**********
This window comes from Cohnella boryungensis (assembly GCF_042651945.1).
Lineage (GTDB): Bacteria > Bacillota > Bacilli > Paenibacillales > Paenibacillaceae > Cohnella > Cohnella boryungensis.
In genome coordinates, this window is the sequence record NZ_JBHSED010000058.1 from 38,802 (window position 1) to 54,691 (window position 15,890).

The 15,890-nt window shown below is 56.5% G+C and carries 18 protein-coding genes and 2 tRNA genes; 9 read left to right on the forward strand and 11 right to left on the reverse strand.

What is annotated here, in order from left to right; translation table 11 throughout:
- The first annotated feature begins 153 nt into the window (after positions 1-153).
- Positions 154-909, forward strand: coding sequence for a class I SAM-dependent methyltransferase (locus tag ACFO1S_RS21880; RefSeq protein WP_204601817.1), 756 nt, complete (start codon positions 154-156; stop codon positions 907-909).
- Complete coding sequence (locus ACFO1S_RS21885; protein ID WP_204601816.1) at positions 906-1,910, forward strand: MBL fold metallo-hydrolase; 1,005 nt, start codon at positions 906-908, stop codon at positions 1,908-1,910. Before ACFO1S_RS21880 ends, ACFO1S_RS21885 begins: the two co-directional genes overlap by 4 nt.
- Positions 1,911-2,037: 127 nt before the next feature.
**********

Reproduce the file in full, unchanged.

This window comes from Cohnella boryungensis (assembly GCF_042651945.1).
Lineage (GTDB): Bacteria > Bacillota > Bacilli > Paenibacillales > Paenibacillaceae > Cohnella > Cohnella boryungensis.
In genome coordinates, this window is the sequence record NZ_JBHSED010000058.1 from 38,802 (window position 1) to 54,691 (window position 15,890).

The 15,890-nt window shown below is 56.5% G+C and carries 18 protein-coding genes and 2 tRNA genes; 9 read left to right on the forward strand and 11 right to left on the reverse strand.

What is annotated here, in order from left to right; translation table 11 throughout:
- The first annotated feature begins 153 nt into the window (after positions 1-153).
- Positions 154-909, forward strand: coding sequence for a class I SAM-dependent methyltransferase (locus tag ACFO1S_RS21880; RefSeq protein WP_204601817.1), 756 nt, complete (start codon positions 154-156; stop codon positions 907-909).
- Complete coding sequence (locus ACFO1S_RS21885; protein ID WP_204601816.1) at positions 906-1,910, forward strand: MBL fold metallo-hydrolase; 1,005 nt, start codon at positions 906-908, stop codon at positions 1,908-1,910. Before ACFO1S_RS21880 ends, ACFO1S_RS21885 begins: the two co-directional genes overlap by 4 nt.
- Positions 1,911-2,037: 127 nt before the next feature.